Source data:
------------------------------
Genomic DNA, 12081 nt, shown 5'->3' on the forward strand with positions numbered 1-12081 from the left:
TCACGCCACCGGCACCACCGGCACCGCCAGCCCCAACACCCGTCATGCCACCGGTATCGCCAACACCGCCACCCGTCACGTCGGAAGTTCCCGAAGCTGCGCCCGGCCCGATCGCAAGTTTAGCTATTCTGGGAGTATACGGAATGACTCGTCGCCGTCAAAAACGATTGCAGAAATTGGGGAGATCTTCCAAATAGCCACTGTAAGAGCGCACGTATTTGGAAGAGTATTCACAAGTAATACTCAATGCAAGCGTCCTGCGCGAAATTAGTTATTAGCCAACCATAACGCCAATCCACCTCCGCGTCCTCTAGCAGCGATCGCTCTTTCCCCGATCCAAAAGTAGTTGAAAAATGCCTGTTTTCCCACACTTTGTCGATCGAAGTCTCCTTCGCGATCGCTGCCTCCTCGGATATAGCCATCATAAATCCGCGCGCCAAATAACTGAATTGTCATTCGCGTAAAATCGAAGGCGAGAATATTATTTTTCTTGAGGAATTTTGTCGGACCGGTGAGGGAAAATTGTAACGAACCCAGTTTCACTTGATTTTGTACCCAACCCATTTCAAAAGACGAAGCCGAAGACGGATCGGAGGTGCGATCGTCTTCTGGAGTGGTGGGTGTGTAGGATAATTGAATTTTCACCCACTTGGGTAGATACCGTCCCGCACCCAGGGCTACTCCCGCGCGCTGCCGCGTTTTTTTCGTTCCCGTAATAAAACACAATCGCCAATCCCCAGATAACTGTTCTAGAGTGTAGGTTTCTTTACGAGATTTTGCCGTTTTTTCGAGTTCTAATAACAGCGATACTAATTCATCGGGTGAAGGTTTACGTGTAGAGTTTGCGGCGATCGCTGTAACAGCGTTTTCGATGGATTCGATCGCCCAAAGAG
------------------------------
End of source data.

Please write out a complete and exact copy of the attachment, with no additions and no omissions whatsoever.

Genomic DNA, 12081 nt, shown 5'->3' on the forward strand with positions numbered 1-12081 from the left:
TCACGCCACCGGCACCACCGGCACCGCCAGCCCCAACACCCGTCATGCCACCGGTATCGCCAACACCGCCACCCGTCACGTCGGAAGTTCCCGAAGCTGCGCCCGGCCCGATCGCAAGTTTAGCTATTCTGGGAGTATACGGAATGACTCGTCGCCGTCAAAAACGATTGCAGAAATTGGGGAGATCTTCCAAATAGCCACTGTAAGAGCGCACGTATTTGGAAGAGTATTCACAAGTAATACTCAATGCAAGCGTCCTGCGCGAAATTAGTTATTAGCCAACCATAACGCCAATCCACCTCCGCGTCCTCTAGCAGCGATCGCTCTTTCCCCGATCCAAAAGTAGTTGAAAAATGCCTGTTTTCCCACACTTTGTCGATCGAAGTCTCCTTCGCGATCGCTGCCTCCTCGGATATAGCCATCATAAATCCGCGCGCCAAATAACTGAATTGTCATTCGCGTAAAATCGAAGGCGAGAATATTATTTTTCTTGAGGAATTTTGTCGGACCGGTGAGGGAAAATTGTAACGAACCCAGTTTCACTTGATTTTGTACCCAACCCATTTCAAAAGACGAAGCCGAAGACGGATCGGAGGTGCGATCGTCTTCTGGAGTGGTGGGTGTGTAGGATAATTGAATTTTCACCCACTTGGGTAGATACCGTCCCGCACCCAGGGCTACTCCCGCGCGCTGCCGCGTTTTTTTCGTTCCCGTAATAAAACACAATCGCCAATCCCCAGATAACTGTTCTAGAGTGTAGGTTTCTTTACGAGATTTTGCCGTTTTTTCGAGTTCTAATAACAGCGATACTAATTCATCGGGTGAAGGTTTACGTGTAGAGTTTGCGGCGATCGCTGTAACAGCGTTTTCGATGGATTCGATCGCCCAAAGAG